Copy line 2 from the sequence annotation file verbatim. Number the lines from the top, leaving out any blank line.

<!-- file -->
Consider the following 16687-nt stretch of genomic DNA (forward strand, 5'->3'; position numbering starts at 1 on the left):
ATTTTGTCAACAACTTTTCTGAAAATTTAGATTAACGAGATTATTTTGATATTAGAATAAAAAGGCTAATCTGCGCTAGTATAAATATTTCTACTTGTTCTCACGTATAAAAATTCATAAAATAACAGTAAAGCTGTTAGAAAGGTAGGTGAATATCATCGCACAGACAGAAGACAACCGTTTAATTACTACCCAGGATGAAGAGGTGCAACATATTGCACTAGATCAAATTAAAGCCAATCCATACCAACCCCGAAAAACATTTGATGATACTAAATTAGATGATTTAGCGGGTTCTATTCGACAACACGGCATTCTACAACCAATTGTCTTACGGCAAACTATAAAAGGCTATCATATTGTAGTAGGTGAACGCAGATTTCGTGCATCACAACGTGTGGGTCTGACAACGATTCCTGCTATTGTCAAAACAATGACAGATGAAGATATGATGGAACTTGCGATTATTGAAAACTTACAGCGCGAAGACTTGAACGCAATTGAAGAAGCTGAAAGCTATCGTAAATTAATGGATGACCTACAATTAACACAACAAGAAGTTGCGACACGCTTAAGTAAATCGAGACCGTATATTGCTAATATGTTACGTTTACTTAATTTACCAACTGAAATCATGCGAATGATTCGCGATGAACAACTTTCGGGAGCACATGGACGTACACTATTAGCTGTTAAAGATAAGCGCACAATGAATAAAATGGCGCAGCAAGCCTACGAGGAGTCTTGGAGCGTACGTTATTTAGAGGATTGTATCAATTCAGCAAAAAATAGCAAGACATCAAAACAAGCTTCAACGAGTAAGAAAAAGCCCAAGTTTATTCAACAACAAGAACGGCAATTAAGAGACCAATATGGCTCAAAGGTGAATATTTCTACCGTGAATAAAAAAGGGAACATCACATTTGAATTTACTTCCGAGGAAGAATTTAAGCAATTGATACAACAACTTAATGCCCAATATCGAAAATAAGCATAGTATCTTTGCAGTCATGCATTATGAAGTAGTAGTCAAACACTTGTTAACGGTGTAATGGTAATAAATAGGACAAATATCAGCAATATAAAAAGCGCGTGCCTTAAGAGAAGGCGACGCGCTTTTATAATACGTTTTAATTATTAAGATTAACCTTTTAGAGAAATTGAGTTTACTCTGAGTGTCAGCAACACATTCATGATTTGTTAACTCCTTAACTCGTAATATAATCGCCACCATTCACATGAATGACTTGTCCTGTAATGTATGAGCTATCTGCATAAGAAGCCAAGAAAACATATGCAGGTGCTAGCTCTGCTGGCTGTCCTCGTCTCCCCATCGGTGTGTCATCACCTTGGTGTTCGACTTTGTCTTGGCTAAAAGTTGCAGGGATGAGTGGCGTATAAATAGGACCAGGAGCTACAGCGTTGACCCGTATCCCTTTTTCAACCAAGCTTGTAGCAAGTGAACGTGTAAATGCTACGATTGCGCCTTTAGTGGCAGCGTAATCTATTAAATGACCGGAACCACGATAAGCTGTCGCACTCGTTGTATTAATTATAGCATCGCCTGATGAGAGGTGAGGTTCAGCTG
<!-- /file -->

ATTTTGTCAACAACTTTTCTGAAAATTTAGATTAACGAGATTATTTTGATATTAGAATAAAAAGGCTAATCTGCGCTAGTATAAATATTTCTACTTGTTCTCACGTATAAAAATTCATAAAATAACAGTAAAGCTGTTAGAAAGGTAGGTGAATATCATCGCACAGACAGAAGACAACCGTTTAATTACTACCCAGGATGAAGAGGTGCAACATATTGCACTAGATCAAATTAAAGCCAATCCATACCAACCCCGAAAAACATTTGATGATACTAAATTAGATGATTTAGCGGGTTCTATTCGACAACACGGCATTCTACAACCAATTGTCTTACGGCAAACTATAAAAGGCTATCATATTGTAGTAGGTGAACGCAGATTTCGTGCATCACAACGTGTGGGTCTGACAACGATTCCTGCTATTGTCAAAACAATGACAGATGAAGATATGATGGAACTTGCGATTATTGAAAACTTACAGCGCGAAGACTTGAACGCAATTGAAGAAGCTGAAAGCTATCGTAAATTAATGGATGACCTACAATTAACACAACAAGAAGTTGCGACACGCTTAAGTAAATCGAGACCGTATATTGCTAATATGTTACGTTTACTTAATTTACCAACTGAAATCATGCGAATGATTCGCGATGAACAACTTTCGGGAGCACATGGACGTACACTATTAGCTGTTAAAGATAAGCGCACAATGAATAAAATGGCGCAGCAAGCCTACGAGGAGTCTTGGAGCGTACGTTATTTAGAGGATTGTATCAATTCAGCAAAAAATAGCAAGACATCAAAACAAGCTTCAACGAGTAAGAAAAAGCCCAAGTTTATTCAACAACAAGAACGGCAATTAAGAGACCAATATGGCTCAAAGGTGAATATTTCTACCGTGAATAAAAAAGGGAACATCACATTTGAATTTACTTCCGAGGAAGAATTTAAGCAATTGATACAACAACTTAATGCCCAATATCGAAAATAAGCATAGTATCTTTGCAGTCATGCATTATGAAGTAGTAGTCAAACACTTGTTAACGGTGTAATGGTAATAAATAGGACAAATATCAGCAATATAAAAAGCGCGTGCCTTAAGAGAAGGCGACGCGCTTTTATAATACGTTTTAATTATTAAGATTAACCTTTTAGAGAAATTGAGTTTACTCTGAGTGTCAGCAACACATTCATGATTTGTTAACTCCTTAACTCGTAATATAATCGCCACCATTCACATGAATGACTTGTCCTGTAATGTATGAGCTATCTGCATAAGAAGCCAAGAAAACATATGCAGGTGCTAGCTCTGCTGGCTGTCCTCGTCTCCCCATCGGTGTGTCATCACCTTGGTGTTCGACTTTGTCTTGGCTAAAAGTTGCAGGGATGAGTGGCGTATAAATAGGACCAGGAGCTACAGCGTTGACCCGTATCCCTTTTTCAACCAAGCTTGTAGCAAGTGAACGTGTAAATGCTACGATTGCGCCTTTAGTGGCAGCGTAATCTATTAAATGACCGGAACCACGATAAGCTGTCGCACTCGTTGTATTAATTATAGCATCGCCTGATGAGAGGTGAGGTTCAGCTG